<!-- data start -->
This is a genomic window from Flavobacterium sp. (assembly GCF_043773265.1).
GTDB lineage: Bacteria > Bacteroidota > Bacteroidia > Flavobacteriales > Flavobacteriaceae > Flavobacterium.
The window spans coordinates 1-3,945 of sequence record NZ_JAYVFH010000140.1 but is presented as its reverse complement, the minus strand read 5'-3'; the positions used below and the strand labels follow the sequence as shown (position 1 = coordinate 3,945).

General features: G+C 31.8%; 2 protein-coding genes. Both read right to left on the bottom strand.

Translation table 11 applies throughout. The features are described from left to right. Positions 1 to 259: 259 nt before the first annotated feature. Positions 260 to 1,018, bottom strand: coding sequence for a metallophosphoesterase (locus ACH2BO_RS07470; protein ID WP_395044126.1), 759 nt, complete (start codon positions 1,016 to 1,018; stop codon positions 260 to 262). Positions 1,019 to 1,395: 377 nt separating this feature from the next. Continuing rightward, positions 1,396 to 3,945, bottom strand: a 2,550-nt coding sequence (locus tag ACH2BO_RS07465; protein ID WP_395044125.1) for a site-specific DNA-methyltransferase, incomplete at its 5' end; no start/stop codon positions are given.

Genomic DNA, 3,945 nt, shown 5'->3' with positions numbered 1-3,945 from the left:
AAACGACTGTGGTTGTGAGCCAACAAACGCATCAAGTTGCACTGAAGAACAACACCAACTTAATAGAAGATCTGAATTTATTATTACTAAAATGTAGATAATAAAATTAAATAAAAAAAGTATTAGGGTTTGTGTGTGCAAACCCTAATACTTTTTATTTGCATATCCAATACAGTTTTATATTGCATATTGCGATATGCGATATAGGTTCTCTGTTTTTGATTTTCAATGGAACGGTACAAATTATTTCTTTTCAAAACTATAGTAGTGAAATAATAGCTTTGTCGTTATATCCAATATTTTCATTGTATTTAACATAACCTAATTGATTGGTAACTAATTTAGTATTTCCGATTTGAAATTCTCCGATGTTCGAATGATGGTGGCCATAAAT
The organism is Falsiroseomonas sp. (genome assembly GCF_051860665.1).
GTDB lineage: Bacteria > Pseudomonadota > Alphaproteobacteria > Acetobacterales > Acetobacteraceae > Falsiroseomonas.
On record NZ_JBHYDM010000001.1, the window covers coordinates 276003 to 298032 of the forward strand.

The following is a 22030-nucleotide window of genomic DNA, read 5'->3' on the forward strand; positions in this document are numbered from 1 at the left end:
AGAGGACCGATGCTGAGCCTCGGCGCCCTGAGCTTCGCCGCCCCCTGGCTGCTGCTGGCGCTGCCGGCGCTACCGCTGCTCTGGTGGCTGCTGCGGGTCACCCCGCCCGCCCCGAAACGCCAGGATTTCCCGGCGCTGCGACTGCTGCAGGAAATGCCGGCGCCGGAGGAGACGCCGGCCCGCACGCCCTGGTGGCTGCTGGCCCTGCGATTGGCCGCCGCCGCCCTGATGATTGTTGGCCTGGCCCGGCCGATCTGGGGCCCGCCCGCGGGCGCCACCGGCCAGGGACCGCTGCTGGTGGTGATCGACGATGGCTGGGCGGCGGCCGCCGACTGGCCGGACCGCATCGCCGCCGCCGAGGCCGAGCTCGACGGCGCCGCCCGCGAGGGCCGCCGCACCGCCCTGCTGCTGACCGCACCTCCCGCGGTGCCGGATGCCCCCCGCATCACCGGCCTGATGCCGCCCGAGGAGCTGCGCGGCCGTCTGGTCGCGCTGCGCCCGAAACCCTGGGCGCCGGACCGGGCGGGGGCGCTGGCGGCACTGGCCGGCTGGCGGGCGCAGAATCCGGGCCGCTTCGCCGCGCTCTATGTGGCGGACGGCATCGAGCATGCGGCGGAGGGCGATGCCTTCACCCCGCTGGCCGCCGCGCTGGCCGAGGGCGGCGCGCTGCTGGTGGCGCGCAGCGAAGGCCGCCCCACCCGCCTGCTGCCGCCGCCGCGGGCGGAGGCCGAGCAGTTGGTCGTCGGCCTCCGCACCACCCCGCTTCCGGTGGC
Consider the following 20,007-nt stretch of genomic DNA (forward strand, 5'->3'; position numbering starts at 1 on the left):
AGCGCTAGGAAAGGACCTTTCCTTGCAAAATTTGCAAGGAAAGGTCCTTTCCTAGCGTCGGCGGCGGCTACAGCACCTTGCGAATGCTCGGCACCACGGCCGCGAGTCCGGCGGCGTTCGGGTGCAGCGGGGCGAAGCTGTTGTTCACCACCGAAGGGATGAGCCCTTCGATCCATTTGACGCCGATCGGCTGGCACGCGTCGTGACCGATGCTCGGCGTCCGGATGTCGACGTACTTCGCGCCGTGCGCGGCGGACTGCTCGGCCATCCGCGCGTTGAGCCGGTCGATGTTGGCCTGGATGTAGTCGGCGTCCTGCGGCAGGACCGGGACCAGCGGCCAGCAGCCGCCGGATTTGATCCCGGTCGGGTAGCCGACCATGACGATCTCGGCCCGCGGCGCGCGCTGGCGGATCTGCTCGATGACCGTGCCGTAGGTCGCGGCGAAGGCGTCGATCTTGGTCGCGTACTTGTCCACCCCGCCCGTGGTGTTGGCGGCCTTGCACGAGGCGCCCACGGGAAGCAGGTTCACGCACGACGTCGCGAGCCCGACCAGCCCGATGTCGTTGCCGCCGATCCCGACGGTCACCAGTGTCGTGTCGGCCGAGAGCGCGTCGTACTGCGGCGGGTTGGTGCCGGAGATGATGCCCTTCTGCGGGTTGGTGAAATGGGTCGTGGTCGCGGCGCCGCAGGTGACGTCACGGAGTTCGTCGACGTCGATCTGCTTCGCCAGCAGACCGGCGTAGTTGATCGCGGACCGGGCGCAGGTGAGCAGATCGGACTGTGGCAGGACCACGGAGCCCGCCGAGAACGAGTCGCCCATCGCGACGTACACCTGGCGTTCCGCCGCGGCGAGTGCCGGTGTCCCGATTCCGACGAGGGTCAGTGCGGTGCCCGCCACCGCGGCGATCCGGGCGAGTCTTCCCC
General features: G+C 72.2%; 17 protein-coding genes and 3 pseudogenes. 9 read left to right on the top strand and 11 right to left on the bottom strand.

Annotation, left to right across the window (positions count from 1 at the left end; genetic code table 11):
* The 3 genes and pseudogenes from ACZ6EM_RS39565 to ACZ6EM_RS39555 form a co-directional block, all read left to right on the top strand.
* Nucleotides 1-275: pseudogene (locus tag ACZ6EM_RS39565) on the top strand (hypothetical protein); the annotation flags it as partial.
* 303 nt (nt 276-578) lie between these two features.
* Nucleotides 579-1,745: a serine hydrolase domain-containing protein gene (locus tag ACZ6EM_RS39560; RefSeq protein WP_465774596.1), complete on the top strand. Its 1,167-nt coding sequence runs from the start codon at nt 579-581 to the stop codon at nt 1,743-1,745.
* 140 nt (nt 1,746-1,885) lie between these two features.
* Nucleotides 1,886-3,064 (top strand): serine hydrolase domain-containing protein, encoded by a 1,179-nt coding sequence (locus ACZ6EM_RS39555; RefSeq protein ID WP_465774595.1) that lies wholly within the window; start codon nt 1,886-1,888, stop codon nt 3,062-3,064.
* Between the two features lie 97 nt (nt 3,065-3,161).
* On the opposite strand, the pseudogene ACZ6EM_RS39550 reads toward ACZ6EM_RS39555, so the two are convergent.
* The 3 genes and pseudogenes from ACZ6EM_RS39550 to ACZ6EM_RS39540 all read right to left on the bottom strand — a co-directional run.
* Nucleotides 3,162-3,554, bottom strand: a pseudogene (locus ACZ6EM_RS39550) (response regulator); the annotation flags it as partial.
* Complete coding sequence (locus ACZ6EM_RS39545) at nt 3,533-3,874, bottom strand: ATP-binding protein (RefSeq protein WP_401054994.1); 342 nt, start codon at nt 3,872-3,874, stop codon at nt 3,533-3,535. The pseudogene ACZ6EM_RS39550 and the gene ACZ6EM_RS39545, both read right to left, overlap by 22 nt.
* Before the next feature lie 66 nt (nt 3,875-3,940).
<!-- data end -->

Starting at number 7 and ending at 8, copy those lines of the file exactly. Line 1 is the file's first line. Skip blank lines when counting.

AAACGACTGTGGTTGTGAGCCAACAAACGCATCAAGTTGCACTGAAGAACAACACCAACTTAATAGAAGATCTGAATTTATTATTACTAAAATGTAGATAATAAAATTAAATAAAAAAAGTATTAGGGTTTGTGTGTGCAAACCCTAATACTTTTTATTTGCATATCCAATACAGTTTTATATTGCATATTGCGATATGCGATATAGGTTCTCTGTTTTTGATTTTCAATGGAACGGTACAAATTATTTCTTTTCAAAACTATAGTAGTGAAATAATAGCTTTGTCGTTATATCCAATATTTTCATTGTATTTAACATAACCTAATTGATTGGTAACTAATTTAGTATTTCCGATTTGAAATTCTCCGATGTTCGAATGATGGTGGCCATAAAT
The organism is Falsiroseomonas sp. (genome assembly GCF_051860665.1).